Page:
Today's dismal half-year results demonstrate how big a job Volex (VLX) faces to turn its fortunes around. Sales fell 21% to $196 million year-on-year while operating profits have collapsed, down 71% to $1.6 million.
Add in soaring net debt – it more than doubled to $41.4 million – and the London-based connectivity manufacturer has been forced to axe the half-year dividend to conserve cash. Needless to say, the market is not pleased, swiping £18 million off the company's market value as the shares crash 30.25p to 86.5p.
Tough market conditions and product launch delays take the blame with its biggest Power division particularly hammered. Sales here dropped 25% $128.3 million, and on wafer-thin 3.1% operating margins, Power profits were smashed 58% to $3.9 million. Even the Data side, which should be benefiting from international 4G switching, has not escaped as revenues fall 13%. At least Data's profits have survived, rising 7% to $5.7 million, avoiding the pricing pressures that have hit Power so hard.
Optimists might choose to view today's disaster as a new management kitchen sink job in the face of many challenges, flagged by Shares back in March. Sadly, those implied new orders have failed to materialise in large enough measure. Volex has reacted by transforming its top team, bringing in a new chief executive, chief financial officer and chairwoman this year, while TT Electronics (TTG) CEO Geraint Anderson joins as a non-exec today, bolstering a couple of previous non-execs over the past few months.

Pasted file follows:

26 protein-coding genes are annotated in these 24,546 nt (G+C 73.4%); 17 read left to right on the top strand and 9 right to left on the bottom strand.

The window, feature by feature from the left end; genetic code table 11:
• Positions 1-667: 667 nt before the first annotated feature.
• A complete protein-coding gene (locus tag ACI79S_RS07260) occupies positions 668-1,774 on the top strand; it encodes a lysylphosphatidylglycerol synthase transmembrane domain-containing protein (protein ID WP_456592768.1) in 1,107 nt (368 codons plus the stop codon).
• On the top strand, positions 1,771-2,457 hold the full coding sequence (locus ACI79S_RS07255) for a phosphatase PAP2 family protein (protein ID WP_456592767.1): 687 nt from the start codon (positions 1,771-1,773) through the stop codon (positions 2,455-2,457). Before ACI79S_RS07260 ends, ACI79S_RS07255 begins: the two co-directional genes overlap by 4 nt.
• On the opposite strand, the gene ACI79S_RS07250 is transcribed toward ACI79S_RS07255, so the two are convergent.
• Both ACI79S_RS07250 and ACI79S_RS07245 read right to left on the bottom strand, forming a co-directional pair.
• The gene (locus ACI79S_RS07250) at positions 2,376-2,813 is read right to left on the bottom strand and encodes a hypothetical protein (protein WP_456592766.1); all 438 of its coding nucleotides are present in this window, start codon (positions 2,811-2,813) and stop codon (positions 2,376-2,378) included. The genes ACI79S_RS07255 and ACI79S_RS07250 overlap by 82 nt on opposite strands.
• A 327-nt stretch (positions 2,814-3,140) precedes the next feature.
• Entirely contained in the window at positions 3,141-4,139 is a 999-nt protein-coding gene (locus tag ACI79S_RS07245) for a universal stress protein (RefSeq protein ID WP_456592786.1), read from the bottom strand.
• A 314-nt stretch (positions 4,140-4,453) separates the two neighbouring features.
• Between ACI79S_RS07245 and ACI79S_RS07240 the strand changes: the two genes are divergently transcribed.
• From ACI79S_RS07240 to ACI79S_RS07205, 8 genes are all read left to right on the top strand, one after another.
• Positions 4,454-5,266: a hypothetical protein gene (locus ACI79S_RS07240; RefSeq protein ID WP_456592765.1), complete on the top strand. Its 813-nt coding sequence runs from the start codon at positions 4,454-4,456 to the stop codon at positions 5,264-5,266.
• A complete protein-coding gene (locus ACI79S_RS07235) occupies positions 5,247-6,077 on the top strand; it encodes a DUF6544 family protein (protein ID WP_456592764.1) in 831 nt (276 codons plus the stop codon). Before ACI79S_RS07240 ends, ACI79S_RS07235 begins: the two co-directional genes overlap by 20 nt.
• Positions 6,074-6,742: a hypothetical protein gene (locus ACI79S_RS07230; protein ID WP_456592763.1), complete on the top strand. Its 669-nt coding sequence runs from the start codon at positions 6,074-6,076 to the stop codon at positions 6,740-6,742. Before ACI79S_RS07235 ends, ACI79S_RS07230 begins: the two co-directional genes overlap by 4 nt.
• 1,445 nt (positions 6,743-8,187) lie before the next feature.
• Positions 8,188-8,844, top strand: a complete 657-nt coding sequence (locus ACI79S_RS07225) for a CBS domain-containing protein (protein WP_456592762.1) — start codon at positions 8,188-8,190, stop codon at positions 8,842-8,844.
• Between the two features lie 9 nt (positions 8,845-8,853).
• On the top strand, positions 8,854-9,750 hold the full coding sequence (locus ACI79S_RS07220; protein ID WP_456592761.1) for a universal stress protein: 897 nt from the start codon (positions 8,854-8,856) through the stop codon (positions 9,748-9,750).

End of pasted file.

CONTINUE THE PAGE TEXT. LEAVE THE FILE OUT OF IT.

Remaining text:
Yet given massive cuts to forecasts (finnCap has slashed its EPS estimate this year by two-thirds), limited visibility and long-haul road to recovery, it's difficult to see many reasons for investors to hang in there.
This might prove a bottom for the shares but there must also be hefty risk that trading does not improve sufficiently quickly to cap profit warnings in the immediate future. With most City number crunchers assuming no dividend at all this year, even the floor provided by yield has evaporated, leaving shareholders flying by the seat of their pants for the rest of this financial year (to end March), and maybe beyond.